Here is the second installment of the Chaos Theory post. If you haven’t read the first part, may I recommend you read Chaos Theory – Part One. To the rest of you, thanks for waiting for the follow up!
In this post I am almost going to diverge from chaos to talk about self-organisation. They are different subjects, but they do have parallels. Self-organisation is the name given to a process of organisation that is carried out by a system without external influence.
“Self-organization is a process of attraction and repulsion in which the internal organization of a system, normally an open system, increases in complexity without being guided or managed by an outside source.” – Wikipedia
There are many examples of self-organisation, from the cells of a fetus perfectly arranging themselves in a very particular and complex structure to the flocking of birds and other animals. Self-organisation is everywhere, happening all the time, but mostly we don’t even realise it. Physics, chemistry, entropy, biology, cybernetics, mathematics, computer science and society are all areas of study which have been found to display signs of self-organisation.
It was once widely thought that within the biological kingdom there were hierarchical leaders of packs, herds, flocks or other such group of animals. This is now being disputed by those who believe self-organisation is actually at work here, too.
“Each member is constantly aware of its external environment and the other members in its group and instantly synchronizes its behavior with them according to very simple rules.” – The Bumble Bee
It must be noted, however, that the term ‘self-organisation’ is one which cannot be thrown around.
“As the list grows, it becomes increasingly difficult to determine whether these phenomena are all fundamentally the same process, or the same label applied to several different processes. Self-organization, despite its intuitive simplicity as a concept, has proven notoriously difficult to define and pin down formally or mathematically, and it is entirely possible that any precise definition might not include all the phenomena to which the label has been applied.
It should also be noted that, the farther a phenomenon is removed from physics, the more controversial the idea of self-organization as understood by physicists becomes. Also, even when self-organization is clearly present, attempts at explaining it through physics or statistics are usually criticized as reductionistic.” – Wikipedia
So as you can see, it is a tough thing to truly define.
Incorporated into this post are images of bacterial growth in Petri dishes. As you can see, the results are beautiful. Many different bacterial growths with form into elaborate and complex formations such as these, and this only reinforces the truth that self-organisation is all around us. Time and time again these patterns will form if bacteria is introduced to a Petri dish. The outcomes will always look similar, meaning that there is some underlying rule at hand, but yet they still look different enough to prove that there is clearly deviation from this rule. This is a very chaotic system due to its dependence on initial conditions. It is also a great example of self-organisation. Every cell ‘knows’ exactly where to go in order to produce the outcome we see in the images. The process of a biological organism developing its shape and form is known as Morphogenesis. This subject incorporates things such as the formation of patterns on animals such as the Leopard or Zebra, as well as the form of the bacterial growth in the Petri dishes.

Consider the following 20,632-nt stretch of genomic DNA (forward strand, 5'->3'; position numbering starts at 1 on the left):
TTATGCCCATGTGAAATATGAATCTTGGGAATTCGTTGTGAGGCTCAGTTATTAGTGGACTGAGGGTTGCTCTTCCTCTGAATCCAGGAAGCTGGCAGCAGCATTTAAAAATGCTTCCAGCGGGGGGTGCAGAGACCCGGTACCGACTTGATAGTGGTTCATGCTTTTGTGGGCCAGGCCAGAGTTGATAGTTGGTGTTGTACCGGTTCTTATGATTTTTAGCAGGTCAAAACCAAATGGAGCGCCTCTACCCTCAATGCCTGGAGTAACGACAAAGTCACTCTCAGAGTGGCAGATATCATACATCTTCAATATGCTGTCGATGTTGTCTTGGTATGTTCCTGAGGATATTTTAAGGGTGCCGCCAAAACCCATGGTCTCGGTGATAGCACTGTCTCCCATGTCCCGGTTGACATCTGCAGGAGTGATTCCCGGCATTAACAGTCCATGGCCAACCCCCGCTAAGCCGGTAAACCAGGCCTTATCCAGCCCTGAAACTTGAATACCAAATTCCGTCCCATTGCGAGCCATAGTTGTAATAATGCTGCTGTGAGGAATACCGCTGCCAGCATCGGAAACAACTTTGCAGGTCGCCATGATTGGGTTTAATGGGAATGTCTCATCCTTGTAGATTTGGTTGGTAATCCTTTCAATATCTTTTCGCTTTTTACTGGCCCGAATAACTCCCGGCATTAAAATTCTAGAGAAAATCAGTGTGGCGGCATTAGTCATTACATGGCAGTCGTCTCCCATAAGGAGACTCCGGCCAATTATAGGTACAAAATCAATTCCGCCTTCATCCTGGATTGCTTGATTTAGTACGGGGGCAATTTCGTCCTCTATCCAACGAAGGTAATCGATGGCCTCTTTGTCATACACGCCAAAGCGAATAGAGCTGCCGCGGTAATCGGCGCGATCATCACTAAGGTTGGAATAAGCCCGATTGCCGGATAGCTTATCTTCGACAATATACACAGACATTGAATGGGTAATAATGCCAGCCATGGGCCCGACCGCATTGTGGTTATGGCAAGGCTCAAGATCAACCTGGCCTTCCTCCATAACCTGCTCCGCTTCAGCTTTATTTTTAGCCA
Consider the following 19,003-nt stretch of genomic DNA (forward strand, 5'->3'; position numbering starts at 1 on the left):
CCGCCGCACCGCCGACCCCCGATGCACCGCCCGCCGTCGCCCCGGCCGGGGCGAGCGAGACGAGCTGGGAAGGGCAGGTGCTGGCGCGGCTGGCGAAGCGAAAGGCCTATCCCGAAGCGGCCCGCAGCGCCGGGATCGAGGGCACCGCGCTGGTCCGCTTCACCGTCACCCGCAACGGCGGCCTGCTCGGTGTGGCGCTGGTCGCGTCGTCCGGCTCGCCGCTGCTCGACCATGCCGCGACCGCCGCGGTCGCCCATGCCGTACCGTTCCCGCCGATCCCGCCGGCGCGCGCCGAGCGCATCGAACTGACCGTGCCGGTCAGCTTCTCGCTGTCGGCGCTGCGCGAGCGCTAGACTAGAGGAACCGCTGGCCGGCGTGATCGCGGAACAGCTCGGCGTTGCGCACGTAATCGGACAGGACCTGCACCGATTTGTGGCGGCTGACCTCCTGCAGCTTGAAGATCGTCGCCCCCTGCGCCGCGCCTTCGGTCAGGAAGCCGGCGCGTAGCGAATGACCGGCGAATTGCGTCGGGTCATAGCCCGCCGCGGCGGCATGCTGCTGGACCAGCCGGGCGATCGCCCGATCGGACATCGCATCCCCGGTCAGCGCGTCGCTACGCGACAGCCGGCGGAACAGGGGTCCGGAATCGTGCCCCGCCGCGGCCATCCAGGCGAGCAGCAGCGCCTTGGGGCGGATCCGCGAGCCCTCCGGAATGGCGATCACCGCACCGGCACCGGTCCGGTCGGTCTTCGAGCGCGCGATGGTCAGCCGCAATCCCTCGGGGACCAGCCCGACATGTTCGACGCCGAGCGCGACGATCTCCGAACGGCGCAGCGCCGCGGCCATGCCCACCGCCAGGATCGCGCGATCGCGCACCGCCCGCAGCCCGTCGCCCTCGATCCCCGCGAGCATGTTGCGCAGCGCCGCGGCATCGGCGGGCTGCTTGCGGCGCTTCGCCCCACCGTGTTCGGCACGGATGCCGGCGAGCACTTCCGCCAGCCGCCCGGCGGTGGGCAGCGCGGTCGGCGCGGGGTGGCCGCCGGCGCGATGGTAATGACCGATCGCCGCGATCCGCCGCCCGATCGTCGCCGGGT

Another example of self-organisation in the biological world is that of species levels. Different species depend on eating other species in order to survive. There is a balance that is constantly shifting, but is normally being kept at a sustainable and manageable level.
“If a population outstrips its food source, many starve. As an example, this happens with lemmings and stoats — lemmings are the main or only food source for stoats in several northern areas. When the lemming population increases, so does the stoat population. However, stoats are also very prolific breeders, and it comes to a point (every four years, in fact) that over-predation strips down the lemming population — and a lot of stoats starve. Then, in the absence of stoat predation the lemming population begins to build up again and the cycle starts over.” – Answer Bag
Competition between species for food are one of many examples of self-organisation across multiple species, rather than within a species as we have seen so far. Others include disease and/or parasitism; dense, crowded populations tend to pass on infectious diseases and parasites a lot more easily than sparse, widely separated populations, for what ought to be obvious reasons. Stress can also be a factor that limits a species rate of breeding.
“In the 1950s, Edward T. Hall did a survey of animal literature, and ran a number of rat experiments of his own, and demonstrated that overcrowded animals tended to have more hostile and stressful interactions, and that the stress of the environment produced hyperactive adrenal glands — with a knock-on effect of atrophied gonads and lower fertility. Wolves and some other top social predators actually exploit this effect — only the top one or two pairs in a pack breed each year, because the stress of continuously getting picked on and knocked around keeps the sex hormones in lower-ranking animals suppressed, and they never become fertile.” – Answer Bag
These factors could be thought of as being entirely external from chaos and self organisation by some. On the other hand, perhaps they are the very essence of it. Everything is organising itself around us and we are merely participating witnesses.